leaf cutter ants (!)

Leaf cutter ants are incredible. Every time we see their paths, a few inches wide, clear of vegetation and sometimes worn deep into the soil, populated with streams of workers carrying leaves back and heading out for more, it’s a little bit mind-expanding. While comparing such radically different kinds of organisms can be a bit problematic, the parallels with ourselves that can’t help coming to mind are so intriguing; some would say that it is hardly surprising that perhaps the most successful agricultural system in the world exists in an organism where the interests of the individual are entirely subsumed by the hierarchies of the state (http://environmentalhumanities.org/arch/vol1/EH1.9.pdf).

But apart from that, it is also incredible to realize that they are such major defoliators in tropical ecosystems. A few nights ago, Jake and I watched a stream of them harvesting the leaves of some kind of small bush. Their efficiency is remarkable. In just a few minutes, the number of leaves that were gone was noticeable in the overall contour of the bush. And of course, while leaf cutters might be the dominate defoliators, there are many many many more creatures’ mouths attacking leaves. The question of how plants survive such an onslaught is a recurring one in tropical ecology, and is one that has also vexed people who try to apply temperate-zone industrial agriculture in the tropics, often resulting in very very high levels of pesticide use, with all the associated implications for human and beyond human health.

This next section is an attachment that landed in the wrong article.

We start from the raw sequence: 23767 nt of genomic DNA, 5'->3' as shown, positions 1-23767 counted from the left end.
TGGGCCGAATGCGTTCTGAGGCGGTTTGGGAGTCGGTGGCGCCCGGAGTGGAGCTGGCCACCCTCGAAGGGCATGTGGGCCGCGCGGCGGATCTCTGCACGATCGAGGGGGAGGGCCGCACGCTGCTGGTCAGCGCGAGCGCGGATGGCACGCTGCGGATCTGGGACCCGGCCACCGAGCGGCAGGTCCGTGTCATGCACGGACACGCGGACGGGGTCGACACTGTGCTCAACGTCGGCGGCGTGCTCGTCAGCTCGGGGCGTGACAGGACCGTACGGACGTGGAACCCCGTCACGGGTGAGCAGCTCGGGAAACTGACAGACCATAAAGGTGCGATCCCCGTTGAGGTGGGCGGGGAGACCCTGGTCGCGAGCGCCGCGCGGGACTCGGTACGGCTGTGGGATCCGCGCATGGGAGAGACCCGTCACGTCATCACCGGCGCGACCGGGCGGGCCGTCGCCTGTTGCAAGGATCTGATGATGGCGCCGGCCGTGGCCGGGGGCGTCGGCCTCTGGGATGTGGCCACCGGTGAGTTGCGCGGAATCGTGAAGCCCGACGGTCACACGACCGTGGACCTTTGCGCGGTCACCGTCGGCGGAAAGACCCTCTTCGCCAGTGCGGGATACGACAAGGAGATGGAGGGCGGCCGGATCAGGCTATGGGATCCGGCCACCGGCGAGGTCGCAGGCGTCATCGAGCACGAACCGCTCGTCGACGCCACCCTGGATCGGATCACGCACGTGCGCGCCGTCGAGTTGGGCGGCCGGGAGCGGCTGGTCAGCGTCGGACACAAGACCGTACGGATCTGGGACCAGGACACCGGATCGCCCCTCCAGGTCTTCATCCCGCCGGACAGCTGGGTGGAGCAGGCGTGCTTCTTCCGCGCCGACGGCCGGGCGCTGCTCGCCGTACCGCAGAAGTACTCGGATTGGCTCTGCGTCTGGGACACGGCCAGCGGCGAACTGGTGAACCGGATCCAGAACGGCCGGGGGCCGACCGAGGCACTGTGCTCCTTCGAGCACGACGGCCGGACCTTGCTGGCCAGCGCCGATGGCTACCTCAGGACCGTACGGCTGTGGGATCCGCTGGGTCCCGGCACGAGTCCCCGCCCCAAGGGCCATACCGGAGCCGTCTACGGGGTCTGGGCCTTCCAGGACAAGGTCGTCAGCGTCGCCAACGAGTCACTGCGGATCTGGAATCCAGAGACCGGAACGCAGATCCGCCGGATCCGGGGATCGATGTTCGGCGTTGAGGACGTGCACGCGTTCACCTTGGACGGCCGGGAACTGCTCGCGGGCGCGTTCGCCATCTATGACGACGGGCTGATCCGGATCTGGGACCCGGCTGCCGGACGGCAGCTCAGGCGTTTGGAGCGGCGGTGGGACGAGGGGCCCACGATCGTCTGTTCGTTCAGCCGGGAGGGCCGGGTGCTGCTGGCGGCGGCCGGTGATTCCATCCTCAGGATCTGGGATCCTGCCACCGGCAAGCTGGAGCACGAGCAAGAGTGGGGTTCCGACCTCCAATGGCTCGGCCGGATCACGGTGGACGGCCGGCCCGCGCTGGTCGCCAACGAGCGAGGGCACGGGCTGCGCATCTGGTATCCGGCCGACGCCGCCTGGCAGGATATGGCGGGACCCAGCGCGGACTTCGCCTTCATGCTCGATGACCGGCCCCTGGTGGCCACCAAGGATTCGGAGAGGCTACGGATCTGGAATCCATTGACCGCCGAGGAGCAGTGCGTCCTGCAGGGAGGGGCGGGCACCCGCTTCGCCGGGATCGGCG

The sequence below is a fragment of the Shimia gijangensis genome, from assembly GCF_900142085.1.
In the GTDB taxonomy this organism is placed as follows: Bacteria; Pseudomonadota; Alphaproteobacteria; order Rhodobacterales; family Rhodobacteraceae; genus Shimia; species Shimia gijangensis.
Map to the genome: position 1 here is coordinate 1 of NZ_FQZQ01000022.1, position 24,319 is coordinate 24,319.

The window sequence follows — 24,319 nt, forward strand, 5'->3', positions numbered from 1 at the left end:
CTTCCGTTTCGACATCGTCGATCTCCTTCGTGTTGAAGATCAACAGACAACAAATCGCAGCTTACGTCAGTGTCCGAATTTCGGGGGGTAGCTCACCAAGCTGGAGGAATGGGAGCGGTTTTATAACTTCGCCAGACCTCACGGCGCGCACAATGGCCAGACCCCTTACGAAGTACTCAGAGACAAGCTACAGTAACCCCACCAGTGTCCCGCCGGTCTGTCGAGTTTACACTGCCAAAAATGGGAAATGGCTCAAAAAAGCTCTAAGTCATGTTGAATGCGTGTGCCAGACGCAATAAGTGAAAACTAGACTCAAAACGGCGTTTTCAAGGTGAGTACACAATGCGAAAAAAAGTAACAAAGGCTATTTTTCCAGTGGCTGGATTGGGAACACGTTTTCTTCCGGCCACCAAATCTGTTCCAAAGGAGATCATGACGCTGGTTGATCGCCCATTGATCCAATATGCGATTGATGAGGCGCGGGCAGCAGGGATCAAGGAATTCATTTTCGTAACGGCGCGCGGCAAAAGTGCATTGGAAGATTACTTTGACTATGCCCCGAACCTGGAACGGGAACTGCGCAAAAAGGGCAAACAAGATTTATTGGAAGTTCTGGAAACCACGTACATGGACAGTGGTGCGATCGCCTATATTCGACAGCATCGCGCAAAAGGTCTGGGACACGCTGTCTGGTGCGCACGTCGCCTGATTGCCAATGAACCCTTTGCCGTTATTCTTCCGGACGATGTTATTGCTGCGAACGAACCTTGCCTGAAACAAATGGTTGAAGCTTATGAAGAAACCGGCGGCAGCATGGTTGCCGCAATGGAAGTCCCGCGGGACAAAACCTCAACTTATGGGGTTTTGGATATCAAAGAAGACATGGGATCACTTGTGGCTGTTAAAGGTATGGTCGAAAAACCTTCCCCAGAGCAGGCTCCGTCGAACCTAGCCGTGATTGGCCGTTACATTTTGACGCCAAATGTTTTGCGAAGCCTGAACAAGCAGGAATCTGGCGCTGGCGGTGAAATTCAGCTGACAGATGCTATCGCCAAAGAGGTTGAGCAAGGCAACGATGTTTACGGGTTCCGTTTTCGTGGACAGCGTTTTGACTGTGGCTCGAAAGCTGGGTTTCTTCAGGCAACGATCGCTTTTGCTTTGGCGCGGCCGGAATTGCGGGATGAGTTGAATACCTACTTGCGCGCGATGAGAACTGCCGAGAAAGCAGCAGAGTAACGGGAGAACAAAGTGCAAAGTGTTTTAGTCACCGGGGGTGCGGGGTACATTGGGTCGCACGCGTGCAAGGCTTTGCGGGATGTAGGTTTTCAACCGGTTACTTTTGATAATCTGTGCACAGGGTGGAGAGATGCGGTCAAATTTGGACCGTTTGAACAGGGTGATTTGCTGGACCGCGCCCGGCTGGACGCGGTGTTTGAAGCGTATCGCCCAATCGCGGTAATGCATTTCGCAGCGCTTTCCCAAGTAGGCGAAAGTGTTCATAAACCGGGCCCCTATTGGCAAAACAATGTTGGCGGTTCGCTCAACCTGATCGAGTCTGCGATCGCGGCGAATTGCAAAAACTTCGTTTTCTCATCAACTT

Yet around the world in tropical places there are people who have been practicing subsistence horticulture for centuries, in sometimes remarkably stable and productive systems. How are they able to do this? What kind of techniques protect their plants from loss or, historically speaking, gave them enough of a margin of security as to be able to absorb some likely inevitable losses? There are plenty of answers that are easy to imagine. In particular, it seems plausible that, just as tropical trees grow in a highly diverse mosaic of species, tropical horticulture would historically have derived some protection simply through the diversity of species grown together. But that is conjecture on my part, and I’m curious to see how people are dealing with that particular problem when I’m back in a few months. How can leaf cutters and farmers share a landscape?


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